What to do if You Have a Problem with Your Real Estate Agent
A real estate agent is a licensed professional who is authorized to conduct business in a given state. As such, real estate agents are responsible for many different tasks depending on their education, licensing, and certifications. The most common tasks a real estate agent is responsible for include:
- Handling standard client forms;
- Drafting and preparing offers and other related paperwork;
- Providing satisfactory customer service if a client has an issue;
- Answering basic questions that clients may have, such as explaining the home purchasing/selling process;
- Reviewing real estate contracts, such as lease agreements, purchase agreements, and rental contracts;
- Negotiating sale prices between sellers and the clients;
- Closing any deals;
- Showcasing properties to potential buyers; and
- Guiding clients through tours of the property.
Not only are real estate agents required to do certain tasks, but they are also restrained from partaking in other actions including:
- Giving legal advice (unless they are a licensed attorney and are acting in the capacity as your attorney), as this would be considered an authorized practice of law;
- Giving tax advice, as they are not licensed to do so; or
- Violating the Fair Housing Act, such as disclosing certain details about a neighborhood or community that are protected by the Act.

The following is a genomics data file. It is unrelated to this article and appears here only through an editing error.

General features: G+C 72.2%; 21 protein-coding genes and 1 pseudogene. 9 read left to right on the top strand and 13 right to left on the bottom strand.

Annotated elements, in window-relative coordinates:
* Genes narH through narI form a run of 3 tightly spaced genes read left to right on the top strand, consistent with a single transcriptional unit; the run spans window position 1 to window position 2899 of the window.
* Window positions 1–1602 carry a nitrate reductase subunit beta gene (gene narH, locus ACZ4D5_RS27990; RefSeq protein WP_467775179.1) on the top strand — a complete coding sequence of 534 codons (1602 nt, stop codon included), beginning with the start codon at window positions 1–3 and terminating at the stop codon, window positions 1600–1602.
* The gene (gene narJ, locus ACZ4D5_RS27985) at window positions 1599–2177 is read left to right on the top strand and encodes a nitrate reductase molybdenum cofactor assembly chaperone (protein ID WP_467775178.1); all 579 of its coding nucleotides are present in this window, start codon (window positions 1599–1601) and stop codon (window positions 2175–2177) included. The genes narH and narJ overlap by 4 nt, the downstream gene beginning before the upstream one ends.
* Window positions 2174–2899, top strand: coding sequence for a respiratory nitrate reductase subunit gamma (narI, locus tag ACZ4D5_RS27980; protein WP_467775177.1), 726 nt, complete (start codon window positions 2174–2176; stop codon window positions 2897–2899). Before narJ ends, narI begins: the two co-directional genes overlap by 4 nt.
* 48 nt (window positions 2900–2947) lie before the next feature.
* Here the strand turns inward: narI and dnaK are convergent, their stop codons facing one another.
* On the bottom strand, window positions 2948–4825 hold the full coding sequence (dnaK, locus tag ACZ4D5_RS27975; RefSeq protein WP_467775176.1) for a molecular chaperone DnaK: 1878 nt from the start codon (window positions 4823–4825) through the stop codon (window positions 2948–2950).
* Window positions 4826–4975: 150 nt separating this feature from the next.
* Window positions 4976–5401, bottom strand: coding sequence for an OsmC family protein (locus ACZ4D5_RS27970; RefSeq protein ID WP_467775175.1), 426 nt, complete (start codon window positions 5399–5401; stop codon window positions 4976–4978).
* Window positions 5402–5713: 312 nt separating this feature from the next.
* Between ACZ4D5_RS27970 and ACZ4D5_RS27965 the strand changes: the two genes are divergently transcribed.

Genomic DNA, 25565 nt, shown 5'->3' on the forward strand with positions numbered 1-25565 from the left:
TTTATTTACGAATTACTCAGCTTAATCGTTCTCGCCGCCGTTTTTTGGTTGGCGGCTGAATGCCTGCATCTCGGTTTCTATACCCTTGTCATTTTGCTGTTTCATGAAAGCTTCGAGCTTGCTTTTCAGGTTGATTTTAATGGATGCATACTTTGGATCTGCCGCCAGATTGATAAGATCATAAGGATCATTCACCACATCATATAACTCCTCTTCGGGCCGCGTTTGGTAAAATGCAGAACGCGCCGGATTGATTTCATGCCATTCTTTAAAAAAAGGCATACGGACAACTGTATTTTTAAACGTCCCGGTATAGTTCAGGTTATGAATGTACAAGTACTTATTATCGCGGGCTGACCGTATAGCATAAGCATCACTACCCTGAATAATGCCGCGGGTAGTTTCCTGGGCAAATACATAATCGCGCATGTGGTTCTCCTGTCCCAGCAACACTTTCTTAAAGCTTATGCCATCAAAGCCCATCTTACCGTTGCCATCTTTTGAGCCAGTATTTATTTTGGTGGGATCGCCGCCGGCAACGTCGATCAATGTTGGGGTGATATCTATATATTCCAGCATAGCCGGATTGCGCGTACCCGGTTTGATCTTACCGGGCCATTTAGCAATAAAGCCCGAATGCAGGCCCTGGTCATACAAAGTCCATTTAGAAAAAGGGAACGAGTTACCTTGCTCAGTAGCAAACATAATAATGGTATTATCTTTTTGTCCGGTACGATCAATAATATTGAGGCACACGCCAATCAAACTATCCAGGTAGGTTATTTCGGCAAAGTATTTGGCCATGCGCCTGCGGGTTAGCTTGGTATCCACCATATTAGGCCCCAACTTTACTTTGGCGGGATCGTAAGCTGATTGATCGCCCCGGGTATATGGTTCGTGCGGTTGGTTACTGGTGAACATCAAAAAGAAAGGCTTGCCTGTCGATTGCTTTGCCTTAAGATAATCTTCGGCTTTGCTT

While real estate agents are subject to numerous legal claims, the majority of these legal claims occur because they failed to do one of their required responsibilities or because they acted in a way that is restricted. Below are the 10 most commons reasons why a real estate agent is sued.
10 Common Causes of Real Estate Agent Law Suits
Though accidents can happen, knowing the most common real estate agent mistakes can help you understand when you may encounter legal issues. The most common real estate agent issues include but are not limited to:
- Failing to Disclose a Property Defect: The most common types of hidden defects include construction issues, leaks, cracking, noise, or improvements without permits. If you feel your real estate agent was keeping any of the aforementioned issues from you, you must prove that the agent knew or should have known about the defects.